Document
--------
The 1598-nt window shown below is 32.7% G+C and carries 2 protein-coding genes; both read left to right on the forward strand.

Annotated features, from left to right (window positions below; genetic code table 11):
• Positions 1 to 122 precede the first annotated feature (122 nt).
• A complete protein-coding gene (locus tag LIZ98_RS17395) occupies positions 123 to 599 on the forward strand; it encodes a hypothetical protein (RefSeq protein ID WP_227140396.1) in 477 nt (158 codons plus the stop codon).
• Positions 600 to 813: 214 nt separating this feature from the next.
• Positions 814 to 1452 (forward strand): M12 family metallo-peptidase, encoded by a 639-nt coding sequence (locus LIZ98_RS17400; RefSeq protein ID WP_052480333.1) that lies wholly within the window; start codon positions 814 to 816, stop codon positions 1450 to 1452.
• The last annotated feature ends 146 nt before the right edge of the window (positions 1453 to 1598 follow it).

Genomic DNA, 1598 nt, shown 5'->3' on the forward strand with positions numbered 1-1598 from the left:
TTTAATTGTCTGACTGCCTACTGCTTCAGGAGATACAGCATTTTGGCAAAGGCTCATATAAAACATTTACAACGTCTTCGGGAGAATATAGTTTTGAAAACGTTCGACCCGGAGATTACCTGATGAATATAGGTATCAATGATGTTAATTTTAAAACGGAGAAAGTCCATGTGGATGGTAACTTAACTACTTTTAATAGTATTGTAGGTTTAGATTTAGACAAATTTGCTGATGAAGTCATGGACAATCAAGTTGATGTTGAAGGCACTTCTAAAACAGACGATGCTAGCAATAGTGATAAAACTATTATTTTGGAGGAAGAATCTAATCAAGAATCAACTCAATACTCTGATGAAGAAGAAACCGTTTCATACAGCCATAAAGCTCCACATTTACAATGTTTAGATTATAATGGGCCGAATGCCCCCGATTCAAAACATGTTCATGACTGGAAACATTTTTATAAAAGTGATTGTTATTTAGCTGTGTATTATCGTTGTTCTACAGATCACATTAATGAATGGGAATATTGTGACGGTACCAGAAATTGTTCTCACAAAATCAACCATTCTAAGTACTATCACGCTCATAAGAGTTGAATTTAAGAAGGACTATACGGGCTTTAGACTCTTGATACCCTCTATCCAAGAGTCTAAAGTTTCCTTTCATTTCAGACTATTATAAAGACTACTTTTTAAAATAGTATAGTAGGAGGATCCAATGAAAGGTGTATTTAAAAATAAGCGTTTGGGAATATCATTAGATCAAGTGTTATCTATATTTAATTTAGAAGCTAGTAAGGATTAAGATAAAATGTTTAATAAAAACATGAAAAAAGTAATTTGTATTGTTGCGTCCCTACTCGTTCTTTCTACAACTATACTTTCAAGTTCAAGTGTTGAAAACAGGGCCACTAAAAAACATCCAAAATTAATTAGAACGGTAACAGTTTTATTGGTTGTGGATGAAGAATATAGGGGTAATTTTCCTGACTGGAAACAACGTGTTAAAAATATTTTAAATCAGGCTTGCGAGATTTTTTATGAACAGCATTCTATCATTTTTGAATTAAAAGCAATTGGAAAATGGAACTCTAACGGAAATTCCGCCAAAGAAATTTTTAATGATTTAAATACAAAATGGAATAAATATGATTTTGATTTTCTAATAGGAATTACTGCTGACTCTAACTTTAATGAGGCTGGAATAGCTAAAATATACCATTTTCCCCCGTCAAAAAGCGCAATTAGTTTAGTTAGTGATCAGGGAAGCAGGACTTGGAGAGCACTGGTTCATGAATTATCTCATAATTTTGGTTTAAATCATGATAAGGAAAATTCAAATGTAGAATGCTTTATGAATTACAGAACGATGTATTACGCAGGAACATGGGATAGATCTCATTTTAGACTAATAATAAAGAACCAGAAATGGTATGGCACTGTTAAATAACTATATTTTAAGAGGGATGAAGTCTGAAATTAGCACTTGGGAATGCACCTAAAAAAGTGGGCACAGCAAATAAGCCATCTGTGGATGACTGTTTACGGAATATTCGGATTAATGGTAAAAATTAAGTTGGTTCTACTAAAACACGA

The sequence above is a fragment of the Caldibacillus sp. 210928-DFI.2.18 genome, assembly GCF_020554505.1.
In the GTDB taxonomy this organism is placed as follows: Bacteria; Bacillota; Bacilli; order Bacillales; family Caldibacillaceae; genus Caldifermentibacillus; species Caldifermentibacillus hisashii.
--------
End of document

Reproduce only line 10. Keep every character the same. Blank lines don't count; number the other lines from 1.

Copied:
The sequence above is a fragment of the Caldibacillus sp. 210928-DFI.2.18 genome, assembly GCF_020554505.1.